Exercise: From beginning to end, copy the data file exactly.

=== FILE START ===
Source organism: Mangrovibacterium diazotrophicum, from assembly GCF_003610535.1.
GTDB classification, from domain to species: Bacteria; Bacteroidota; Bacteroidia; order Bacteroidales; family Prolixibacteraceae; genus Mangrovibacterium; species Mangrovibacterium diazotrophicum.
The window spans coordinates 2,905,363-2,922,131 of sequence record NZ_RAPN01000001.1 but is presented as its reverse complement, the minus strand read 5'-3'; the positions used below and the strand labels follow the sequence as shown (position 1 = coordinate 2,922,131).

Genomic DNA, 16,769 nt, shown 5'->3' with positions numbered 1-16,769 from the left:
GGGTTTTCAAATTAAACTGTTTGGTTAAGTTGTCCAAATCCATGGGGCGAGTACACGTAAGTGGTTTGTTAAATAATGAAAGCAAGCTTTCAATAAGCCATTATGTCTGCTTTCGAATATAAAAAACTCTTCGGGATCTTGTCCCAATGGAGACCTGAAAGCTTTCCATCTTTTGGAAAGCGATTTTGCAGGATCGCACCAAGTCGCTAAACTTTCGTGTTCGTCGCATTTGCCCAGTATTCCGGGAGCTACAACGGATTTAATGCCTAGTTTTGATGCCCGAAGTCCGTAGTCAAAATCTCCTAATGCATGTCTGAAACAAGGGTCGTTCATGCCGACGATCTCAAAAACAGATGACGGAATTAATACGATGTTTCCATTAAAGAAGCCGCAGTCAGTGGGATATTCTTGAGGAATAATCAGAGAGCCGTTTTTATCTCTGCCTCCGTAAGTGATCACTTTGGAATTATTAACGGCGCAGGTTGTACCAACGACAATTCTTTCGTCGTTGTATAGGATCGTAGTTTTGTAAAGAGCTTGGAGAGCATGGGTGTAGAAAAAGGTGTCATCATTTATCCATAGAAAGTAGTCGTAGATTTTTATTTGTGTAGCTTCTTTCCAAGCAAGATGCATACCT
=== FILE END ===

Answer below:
Source organism: Mangrovibacterium diazotrophicum, from assembly GCF_003610535.1.
GTDB classification, from domain to species: Bacteria; Bacteroidota; Bacteroidia; order Bacteroidales; family Prolixibacteraceae; genus Mangrovibacterium; species Mangrovibacterium diazotrophicum.
The window spans coordinates 2,905,363-2,922,131 of sequence record NZ_RAPN01000001.1 but is presented as its reverse complement, the minus strand read 5'-3'; the positions used below and the strand labels follow the sequence as shown (position 1 = coordinate 2,922,131).

Genomic DNA, 16,769 nt, shown 5'->3' with positions numbered 1-16,769 from the left:
GGGTTTTCAAATTAAACTGTTTGGTTAAGTTGTCCAAATCCATGGGGCGAGTACACGTAAGTGGTTTGTTAAATAATGAAAGCAAGCTTTCAATAAGCCATTATGTCTGCTTTCGAATATAAAAAACTCTTCGGGATCTTGTCCCAATGGAGACCTGAAAGCTTTCCATCTTTTGGAAAGCGATTTTGCAGGATCGCACCAAGTCGCTAAACTTTCGTGTTCGTCGCATTTGCCCAGTATTCCGGGAGCTACAACGGATTTAATGCCTAGTTTTGATGCCCGAAGTCCGTAGTCAAAATCTCCTAATGCATGTCTGAAACAAGGGTCGTTCATGCCGACGATCTCAAAAACAGATGACGGAATTAATACGATGTTTCCATTAAAGAAGCCGCAGTCAGTGGGATATTCTTGAGGAATAATCAGAGAGCCGTTTTTATCTCTGCCTCCGTAAGTGATCACTTTGGAATTATTAACGGCGCAGGTTGTACCAACGACAATTCTTTCGTCGTTGTATAGGATCGTAGTTTTGTAAAGAGCTTGGAGAGCATGGGTGTAGAAAAAGGTGTCATCATTTATCCATAGAAAGTAGTCGTAGATTTTTATTTGTGTAGCTTCTTTCCAAGCAAGATGCATACCT